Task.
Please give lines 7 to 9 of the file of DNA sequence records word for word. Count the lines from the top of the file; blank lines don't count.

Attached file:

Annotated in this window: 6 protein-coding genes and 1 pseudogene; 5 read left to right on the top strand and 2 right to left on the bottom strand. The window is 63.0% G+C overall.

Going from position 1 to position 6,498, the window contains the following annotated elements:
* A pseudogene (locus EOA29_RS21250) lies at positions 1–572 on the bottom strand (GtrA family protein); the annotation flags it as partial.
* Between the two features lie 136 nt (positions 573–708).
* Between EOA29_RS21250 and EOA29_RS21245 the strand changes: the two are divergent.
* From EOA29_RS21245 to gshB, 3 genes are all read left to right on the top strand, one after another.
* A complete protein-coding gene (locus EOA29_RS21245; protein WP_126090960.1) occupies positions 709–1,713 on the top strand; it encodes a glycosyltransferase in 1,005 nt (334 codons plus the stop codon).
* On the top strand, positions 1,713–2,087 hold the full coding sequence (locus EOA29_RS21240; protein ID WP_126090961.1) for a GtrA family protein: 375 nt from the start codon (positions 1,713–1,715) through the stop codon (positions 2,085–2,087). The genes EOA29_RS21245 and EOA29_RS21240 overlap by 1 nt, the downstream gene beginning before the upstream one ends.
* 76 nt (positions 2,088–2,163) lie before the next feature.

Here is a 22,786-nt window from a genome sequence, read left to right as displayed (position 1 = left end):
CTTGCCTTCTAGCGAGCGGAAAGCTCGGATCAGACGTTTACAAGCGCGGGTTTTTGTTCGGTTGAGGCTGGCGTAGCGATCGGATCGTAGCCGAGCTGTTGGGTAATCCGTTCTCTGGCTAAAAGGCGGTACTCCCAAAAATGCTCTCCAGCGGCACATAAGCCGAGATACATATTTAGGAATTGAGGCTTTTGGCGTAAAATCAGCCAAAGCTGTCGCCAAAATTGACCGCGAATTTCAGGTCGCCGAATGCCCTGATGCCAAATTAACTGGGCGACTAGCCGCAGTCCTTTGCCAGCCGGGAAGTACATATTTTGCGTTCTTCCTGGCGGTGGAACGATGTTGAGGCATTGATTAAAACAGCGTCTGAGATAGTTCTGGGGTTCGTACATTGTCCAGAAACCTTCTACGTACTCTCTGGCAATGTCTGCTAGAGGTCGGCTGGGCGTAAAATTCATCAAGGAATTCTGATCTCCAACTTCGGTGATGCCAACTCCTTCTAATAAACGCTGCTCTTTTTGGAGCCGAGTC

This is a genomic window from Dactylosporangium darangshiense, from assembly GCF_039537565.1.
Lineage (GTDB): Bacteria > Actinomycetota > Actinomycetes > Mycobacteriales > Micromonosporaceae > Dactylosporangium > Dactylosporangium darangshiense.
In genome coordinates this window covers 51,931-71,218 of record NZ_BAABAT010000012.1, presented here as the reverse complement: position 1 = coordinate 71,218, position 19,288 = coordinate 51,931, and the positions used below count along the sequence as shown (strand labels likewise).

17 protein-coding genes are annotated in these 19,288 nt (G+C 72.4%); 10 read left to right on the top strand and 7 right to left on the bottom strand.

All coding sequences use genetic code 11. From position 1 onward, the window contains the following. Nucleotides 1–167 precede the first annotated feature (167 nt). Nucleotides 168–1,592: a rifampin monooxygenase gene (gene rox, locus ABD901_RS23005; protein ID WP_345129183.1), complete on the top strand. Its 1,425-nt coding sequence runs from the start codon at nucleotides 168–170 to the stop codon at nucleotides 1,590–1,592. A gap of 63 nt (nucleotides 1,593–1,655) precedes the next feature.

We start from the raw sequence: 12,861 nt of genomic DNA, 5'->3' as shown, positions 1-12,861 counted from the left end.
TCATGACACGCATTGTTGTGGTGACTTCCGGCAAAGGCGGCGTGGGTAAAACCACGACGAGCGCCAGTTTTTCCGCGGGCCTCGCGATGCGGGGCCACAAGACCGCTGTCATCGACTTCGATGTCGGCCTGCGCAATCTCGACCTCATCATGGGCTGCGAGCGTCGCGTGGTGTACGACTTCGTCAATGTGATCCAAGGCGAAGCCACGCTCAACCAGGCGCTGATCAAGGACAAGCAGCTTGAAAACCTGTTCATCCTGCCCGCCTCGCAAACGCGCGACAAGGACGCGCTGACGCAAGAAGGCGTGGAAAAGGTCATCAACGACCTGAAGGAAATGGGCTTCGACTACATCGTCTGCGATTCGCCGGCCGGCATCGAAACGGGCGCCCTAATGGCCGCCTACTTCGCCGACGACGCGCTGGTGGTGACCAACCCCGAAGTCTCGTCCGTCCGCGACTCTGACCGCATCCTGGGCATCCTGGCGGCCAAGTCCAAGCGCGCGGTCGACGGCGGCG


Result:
* A complete protein-coding gene (locus EOA29_RS21245; protein WP_126090960.1) occupies positions 709–1,713 on the top strand; it encodes a glycosyltransferase in 1,005 nt (334 codons plus the stop codon).
* On the top strand, positions 1,713–2,087 hold the full coding sequence (locus EOA29_RS21240; protein ID WP_126090961.1) for a GtrA family protein: 375 nt from the start codon (positions 1,713–1,715) through the stop codon (positions 2,085–2,087). The genes EOA29_RS21245 and EOA29_RS21240 overlap by 1 nt, the downstream gene beginning before the upstream one ends.
* 76 nt (positions 2,088–2,163) lie before the next feature.